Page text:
That’s why you hear America’s leading infectious disease expert Dr. Anthony Fauci saying we may need a national lockdown for a few weeks to slow down the rate of transmission of the virus.

Six Bay Area Counties and Orange County have already issued Shelter in Place orders and its certainly possible that LA County may follow their lead given that Orange County made this decision when they reached only 29 confirmed cases and we already have 144 in LA County. New York is considering a similar order which may be issued later this week.

So, one of our asks of you our members is to please follow the orders and guidelines our public health agencies issue and encourage literally everyone in your sphere of influence to do the same. You can be part of the solution.

The sooner and more completely we institute the recommended Social Distancing measures, the sooner we will flatten the curve of transmission of this pathogen and the fewer of our neighbors who will have to suffer unnecessarily. Though the vast majority of people who contract this virus do recover, the elderly and those with underlying conditions do so at a much lower rate.

Our public officials and health directors are not instituting these measures lightly. I had dinner with the County Public Health Director last Wednesday night along with a small group of other civic leaders including our longtime LAEDC member Tom Priselac, CEO of Cedars Sinai, and the CEO’s of the largest private philanthropic foundations in our county.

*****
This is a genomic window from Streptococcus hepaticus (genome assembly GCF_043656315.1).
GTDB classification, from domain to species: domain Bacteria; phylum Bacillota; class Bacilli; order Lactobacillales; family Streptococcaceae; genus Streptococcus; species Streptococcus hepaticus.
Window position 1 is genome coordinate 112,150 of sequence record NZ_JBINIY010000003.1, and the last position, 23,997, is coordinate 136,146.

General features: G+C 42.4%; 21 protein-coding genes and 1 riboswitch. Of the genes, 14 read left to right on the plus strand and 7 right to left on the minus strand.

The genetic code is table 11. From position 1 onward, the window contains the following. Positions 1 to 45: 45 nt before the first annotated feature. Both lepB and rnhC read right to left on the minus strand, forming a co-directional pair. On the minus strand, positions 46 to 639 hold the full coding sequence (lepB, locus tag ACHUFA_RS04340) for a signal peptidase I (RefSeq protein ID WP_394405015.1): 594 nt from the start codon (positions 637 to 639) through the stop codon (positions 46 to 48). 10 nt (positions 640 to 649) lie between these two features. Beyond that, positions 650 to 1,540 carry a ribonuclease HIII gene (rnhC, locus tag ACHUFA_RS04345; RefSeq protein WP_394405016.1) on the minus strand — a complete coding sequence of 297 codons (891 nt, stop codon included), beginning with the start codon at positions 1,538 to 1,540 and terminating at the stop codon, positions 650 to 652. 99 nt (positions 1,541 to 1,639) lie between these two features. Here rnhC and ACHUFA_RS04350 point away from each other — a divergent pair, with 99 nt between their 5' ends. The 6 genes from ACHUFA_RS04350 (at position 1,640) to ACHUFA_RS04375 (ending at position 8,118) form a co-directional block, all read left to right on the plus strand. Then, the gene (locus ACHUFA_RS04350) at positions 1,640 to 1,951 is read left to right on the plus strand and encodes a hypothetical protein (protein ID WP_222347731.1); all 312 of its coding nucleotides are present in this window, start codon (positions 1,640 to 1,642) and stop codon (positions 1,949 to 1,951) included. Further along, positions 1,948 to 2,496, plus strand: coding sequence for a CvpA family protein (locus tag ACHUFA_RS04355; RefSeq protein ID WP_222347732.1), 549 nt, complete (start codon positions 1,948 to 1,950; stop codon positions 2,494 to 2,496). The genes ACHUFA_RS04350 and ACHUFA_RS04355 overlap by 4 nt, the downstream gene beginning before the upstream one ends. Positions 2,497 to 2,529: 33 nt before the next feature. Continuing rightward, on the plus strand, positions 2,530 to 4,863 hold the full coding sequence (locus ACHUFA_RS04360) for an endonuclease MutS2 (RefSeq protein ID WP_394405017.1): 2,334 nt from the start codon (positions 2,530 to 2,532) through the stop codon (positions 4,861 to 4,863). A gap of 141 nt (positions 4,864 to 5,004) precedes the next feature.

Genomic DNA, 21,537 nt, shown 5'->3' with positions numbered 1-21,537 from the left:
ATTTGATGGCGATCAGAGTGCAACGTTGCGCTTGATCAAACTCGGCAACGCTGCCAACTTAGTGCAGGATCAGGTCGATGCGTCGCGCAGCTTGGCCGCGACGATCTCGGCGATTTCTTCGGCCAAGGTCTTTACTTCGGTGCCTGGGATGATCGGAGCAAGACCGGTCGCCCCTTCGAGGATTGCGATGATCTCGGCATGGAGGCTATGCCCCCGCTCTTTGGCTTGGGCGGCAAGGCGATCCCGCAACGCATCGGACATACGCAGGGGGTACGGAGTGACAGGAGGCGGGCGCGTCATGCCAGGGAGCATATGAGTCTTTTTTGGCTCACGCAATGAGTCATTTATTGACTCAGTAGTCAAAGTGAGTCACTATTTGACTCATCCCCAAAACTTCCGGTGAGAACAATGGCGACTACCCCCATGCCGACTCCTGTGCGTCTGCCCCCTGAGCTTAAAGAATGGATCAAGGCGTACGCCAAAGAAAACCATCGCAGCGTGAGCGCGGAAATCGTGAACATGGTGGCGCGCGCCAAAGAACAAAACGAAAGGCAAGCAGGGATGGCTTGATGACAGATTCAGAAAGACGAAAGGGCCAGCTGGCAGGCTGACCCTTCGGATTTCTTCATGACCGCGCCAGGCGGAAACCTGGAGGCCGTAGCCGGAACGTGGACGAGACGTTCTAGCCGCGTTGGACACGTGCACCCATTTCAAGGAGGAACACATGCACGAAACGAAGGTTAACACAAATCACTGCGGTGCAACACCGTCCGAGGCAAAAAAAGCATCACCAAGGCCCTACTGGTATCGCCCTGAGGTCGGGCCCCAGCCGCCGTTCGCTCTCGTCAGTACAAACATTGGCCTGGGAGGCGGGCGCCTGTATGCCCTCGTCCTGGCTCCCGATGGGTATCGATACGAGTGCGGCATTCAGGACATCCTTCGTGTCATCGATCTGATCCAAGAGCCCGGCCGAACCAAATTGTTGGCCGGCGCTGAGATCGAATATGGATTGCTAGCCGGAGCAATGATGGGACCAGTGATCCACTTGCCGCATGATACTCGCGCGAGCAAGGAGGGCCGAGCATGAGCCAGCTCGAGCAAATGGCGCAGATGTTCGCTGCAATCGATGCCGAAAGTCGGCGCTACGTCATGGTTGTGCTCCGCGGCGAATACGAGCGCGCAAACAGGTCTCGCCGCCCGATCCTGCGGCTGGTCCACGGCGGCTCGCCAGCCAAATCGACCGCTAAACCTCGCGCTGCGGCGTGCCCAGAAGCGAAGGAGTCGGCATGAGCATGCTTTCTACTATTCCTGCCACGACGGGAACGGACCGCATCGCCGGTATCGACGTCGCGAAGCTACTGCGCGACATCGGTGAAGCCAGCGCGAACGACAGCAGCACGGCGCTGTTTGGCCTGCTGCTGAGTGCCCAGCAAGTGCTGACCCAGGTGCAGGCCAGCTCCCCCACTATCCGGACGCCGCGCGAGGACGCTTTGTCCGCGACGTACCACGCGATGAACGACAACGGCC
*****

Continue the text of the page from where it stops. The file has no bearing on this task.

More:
Among other things, we advised Dr. Ferrer to be very cautious in developing policies that would create undue economic harm to workers and their employers as we institute measures to reduce the rate of virus transmission. Such advice may have contributed to the resulting orders allowing take-out or delivery-service at restaurants rather than closing them entirely.

We also advised her that government funders need to be flexible in their fee-for-service contracts with non-profits like the LAEDC to allow us to continue to deliver our services online rather than insisting on face to face in-person services (as many such contracts do). At our request last week, the City of LA agreed to allow us to make such shifts in our business assistance programs that are funded by the city.

Turning to the economic implications of this health crisis, our economists in our LAEDC Institute for Applied Economics issued a memo yesterday that we posted to our website discussing the economic implications of COVID-19 for LA County. I encourage all of you to read their letter. It reminds us that we have nearly 1.4 million neighbors here in LA County over the age of 65, the most vulnerable age group for this virus. And it notes that nearly one million of our neighbors work in our accommodation and food service, retail trade and arts and entertainment industries. With our bars, night clubs, on-site dining areas in our restaurants, retail stores, theme parks, arcades, sports arenas, stadiums, convention centers, theatres, and museums all already having been ordered closed here, and our television and film industry cutting back on much of their entertainment production, you can imagine how many hundreds of thousands of folks may likely soon be out of work in LA, possibly more than lost their jobs during the Great Recession.